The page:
Parkinson’s patients who enjoy socializing may want to consider exercising with a group or workout partner.
If they want some competition, maybe a round of tennis or golf would be in order.
These are just a couple of ideas behind Parkinson’s Exercise Essentials, which will be explained at the upcoming support group meeting at St. Rose Ambulatory & Surgery Center.
The meeting is set for 7 p.m. Tuesday, Feb. 25 in the basement-level St. Dominic Room. It is free and open to anyone who wants to learn about Parkinson’s disease.
Pam Perry, St. Rose Rehab Services director, said each participant will receive a free video that outlines the exercise program. The Davis Phinney Foundation for Parkinson’s donated the DVDs to St. Rose.
“This great video demonstrates various exercises and how each can be adapted to a person’s abilities and needs,” Perry said, noting she is grateful to the Foundation. “People affected by Parkinson’s shouldn’t be concerned about what exercise is best for someone with the disease. Instead, we want to help them discover what is best for each of them personally.
“They can tell us what they enjoy and we can figure out what exercise is best,” Perry added. “Research shows that physical activity can have significant positive effects on strength, mobility and balance. And because it has emotional benefits, it helps people feel better.”
Christa Lassen-Vogel, marketing director of the Davis Phinney Foundation, said the non-profit organization based in Boulder, Co., is eager to provide resource materials to support groups.
“The Foundation serves a unique purpose,” Lassen-Vogel commented. “Our mission is to help people with Parkinson’s live well today. While it is critical to find a cure, we feel strongly that those with Parkinson’s need information, inspiration and tools that motivate them to take action to improve quality of life right now.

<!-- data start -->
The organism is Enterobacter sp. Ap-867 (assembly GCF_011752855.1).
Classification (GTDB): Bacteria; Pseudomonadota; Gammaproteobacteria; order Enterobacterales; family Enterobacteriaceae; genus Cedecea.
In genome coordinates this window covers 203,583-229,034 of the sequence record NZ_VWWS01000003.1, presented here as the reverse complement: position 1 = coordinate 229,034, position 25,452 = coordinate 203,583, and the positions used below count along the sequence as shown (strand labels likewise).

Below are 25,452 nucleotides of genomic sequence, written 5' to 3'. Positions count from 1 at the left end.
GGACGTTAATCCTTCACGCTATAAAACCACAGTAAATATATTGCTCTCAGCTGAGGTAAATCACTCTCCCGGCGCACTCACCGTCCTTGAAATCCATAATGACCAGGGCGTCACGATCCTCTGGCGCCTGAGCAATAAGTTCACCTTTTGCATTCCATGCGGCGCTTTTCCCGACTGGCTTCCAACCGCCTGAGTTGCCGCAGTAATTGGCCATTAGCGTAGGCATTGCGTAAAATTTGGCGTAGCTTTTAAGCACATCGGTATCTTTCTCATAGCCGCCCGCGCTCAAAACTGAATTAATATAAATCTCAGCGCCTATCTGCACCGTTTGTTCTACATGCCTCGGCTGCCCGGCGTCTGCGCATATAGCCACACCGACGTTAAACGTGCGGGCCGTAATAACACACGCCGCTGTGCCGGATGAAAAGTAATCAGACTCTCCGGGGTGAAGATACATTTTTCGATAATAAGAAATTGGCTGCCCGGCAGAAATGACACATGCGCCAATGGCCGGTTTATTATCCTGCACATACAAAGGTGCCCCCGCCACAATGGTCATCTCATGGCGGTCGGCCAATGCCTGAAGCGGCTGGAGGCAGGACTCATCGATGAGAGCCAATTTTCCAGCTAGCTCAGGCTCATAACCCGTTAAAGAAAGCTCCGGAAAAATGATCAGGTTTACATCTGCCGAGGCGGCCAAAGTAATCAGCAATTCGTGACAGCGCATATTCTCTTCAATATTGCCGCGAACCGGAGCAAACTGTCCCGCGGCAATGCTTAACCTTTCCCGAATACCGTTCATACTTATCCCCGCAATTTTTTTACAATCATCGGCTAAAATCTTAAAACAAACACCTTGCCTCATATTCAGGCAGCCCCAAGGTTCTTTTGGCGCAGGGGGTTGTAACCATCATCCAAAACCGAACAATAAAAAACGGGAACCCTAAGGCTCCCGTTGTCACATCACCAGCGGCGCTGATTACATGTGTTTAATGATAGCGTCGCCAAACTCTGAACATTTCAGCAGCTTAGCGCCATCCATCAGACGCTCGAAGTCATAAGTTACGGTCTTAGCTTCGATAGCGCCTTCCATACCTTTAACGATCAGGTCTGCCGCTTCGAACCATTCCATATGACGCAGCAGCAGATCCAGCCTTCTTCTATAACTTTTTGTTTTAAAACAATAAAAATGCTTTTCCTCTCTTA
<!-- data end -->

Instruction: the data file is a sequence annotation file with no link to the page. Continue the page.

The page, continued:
“We fund innovative, early-stage research to discover therapies that enable people with Parkinson’s to thrive,” she continued. “Our message is one of action; don’t just wait for a cure. There are so many things you can do to improve your outlook and quality of life today.”
Lassen-Vogel also noted that men and women from age 34 to 73 are represented in the video; some are long-time exercisers and others are just getting started.
“The common theme is that each has experienced profound benefits from exercise,” Lassen-Vogel said. “They have done it by engaging in activities they enjoy – from yoga to swimming to biking and hiking. They found ways to make exercise a natural part of daily life.”
Foundation founder, Davis Phinney, was diagnosed with young onset Parkinson’s in 2000 at the age of 40. He is an Olympic medalist and one of the most successful professional cyclists in U.S. history.
For more information, visit www.davisphinneyfoundation.org or call toll-free, 855-346-7564.
St. Rose is part of Centura Health, which connects individuals and families across western Kansas and Colorado with more than 6,000 physicians, 15 hospitals, seven senior-living communities, physician practices and clinics, and home-care and hospice services.